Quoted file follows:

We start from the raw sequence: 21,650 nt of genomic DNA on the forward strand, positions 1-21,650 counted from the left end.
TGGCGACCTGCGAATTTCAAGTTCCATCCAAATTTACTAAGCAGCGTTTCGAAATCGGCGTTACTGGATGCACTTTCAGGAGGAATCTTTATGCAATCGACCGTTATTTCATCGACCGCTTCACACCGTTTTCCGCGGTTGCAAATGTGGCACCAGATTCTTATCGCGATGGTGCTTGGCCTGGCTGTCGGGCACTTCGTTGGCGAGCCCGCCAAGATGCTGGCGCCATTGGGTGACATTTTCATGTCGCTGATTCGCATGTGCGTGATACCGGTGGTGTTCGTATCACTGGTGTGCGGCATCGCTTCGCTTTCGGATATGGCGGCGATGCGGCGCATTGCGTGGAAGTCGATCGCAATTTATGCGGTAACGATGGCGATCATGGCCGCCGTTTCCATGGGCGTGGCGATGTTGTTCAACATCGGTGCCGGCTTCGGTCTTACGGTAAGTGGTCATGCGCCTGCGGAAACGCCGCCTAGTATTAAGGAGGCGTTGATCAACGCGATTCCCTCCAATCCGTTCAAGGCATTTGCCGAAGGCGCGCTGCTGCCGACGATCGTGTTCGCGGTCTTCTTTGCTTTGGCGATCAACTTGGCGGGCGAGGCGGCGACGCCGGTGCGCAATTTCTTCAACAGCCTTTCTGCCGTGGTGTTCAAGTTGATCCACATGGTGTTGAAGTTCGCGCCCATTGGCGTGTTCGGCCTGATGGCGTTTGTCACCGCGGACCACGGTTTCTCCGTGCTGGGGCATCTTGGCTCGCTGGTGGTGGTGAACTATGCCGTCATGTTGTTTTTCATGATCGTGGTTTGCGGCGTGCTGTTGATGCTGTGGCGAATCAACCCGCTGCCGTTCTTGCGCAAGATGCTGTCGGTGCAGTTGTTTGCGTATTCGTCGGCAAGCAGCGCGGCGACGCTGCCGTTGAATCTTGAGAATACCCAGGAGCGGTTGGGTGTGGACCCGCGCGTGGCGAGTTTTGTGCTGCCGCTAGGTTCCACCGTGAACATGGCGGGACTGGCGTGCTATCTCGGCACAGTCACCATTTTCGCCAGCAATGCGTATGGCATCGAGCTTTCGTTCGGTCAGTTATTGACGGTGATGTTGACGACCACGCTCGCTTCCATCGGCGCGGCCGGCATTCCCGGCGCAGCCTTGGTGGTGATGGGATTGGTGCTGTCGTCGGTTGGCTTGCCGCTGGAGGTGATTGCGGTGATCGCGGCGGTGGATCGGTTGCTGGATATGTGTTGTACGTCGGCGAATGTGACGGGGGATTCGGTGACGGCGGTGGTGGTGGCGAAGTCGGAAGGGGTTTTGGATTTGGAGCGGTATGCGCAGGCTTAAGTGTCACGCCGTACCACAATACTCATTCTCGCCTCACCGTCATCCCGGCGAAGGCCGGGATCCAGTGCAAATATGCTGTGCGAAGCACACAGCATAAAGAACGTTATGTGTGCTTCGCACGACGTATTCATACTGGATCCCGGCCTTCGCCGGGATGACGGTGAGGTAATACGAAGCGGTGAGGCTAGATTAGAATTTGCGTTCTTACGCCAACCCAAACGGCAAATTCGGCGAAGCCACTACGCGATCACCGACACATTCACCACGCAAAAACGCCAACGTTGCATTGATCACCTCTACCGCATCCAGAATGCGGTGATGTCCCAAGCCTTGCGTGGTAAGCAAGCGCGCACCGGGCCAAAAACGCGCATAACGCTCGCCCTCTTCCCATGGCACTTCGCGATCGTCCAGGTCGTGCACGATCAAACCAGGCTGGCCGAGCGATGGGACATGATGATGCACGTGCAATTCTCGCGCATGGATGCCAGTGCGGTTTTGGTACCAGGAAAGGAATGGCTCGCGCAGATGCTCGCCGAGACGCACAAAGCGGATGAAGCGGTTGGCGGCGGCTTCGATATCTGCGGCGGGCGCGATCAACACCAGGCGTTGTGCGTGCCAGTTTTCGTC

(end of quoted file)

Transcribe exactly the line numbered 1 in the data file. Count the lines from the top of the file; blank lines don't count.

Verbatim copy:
We start from the raw sequence: 21,650 nt of genomic DNA on the forward strand, positions 1-21,650 counted from the left end.